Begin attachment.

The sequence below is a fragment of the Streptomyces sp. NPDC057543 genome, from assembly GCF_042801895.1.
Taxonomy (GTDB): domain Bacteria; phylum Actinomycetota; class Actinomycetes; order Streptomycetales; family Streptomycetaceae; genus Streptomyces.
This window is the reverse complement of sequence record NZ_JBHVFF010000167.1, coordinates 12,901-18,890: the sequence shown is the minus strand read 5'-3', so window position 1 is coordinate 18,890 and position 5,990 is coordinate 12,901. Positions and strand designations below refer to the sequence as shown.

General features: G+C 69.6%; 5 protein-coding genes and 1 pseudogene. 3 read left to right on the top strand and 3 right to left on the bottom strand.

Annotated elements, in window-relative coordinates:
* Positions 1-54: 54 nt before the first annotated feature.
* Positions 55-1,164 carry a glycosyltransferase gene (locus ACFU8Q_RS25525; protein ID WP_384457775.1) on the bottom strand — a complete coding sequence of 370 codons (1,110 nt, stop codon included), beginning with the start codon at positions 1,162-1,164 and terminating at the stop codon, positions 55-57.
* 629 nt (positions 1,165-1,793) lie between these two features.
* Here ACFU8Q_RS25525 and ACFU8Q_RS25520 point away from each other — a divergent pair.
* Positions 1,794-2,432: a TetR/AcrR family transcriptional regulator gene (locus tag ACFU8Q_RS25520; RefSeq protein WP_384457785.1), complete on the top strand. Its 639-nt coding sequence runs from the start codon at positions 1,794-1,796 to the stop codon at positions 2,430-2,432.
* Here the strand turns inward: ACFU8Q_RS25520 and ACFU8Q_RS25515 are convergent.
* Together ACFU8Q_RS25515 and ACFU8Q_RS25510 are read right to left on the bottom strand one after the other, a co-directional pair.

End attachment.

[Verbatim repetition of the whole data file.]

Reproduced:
The sequence below is a fragment of the Streptomyces sp. NPDC057543 genome, from assembly GCF_042801895.1.
Taxonomy (GTDB): domain Bacteria; phylum Actinomycetota; class Actinomycetes; order Streptomycetales; family Streptomycetaceae; genus Streptomyces.
This window is the reverse complement of sequence record NZ_JBHVFF010000167.1, coordinates 12,901-18,890: the sequence shown is the minus strand read 5'-3', so window position 1 is coordinate 18,890 and position 5,990 is coordinate 12,901. Positions and strand designations below refer to the sequence as shown.

General features: G+C 69.6%; 5 protein-coding genes and 1 pseudogene. 3 read left to right on the top strand and 3 right to left on the bottom strand.

Annotated elements, in window-relative coordinates:
* Positions 1-54: 54 nt before the first annotated feature.
* Positions 55-1,164 carry a glycosyltransferase gene (locus ACFU8Q_RS25525; protein ID WP_384457775.1) on the bottom strand — a complete coding sequence of 370 codons (1,110 nt, stop codon included), beginning with the start codon at positions 1,162-1,164 and terminating at the stop codon, positions 55-57.
* 629 nt (positions 1,165-1,793) lie between these two features.
* Here ACFU8Q_RS25525 and ACFU8Q_RS25520 point away from each other — a divergent pair.
* Positions 1,794-2,432: a TetR/AcrR family transcriptional regulator gene (locus tag ACFU8Q_RS25520; RefSeq protein WP_384457785.1), complete on the top strand. Its 639-nt coding sequence runs from the start codon at positions 1,794-1,796 to the stop codon at positions 2,430-2,432.
* Here the strand turns inward: ACFU8Q_RS25520 and ACFU8Q_RS25515 are convergent.
* Together ACFU8Q_RS25515 and ACFU8Q_RS25510 are read right to left on the bottom strand one after the other, a co-directional pair.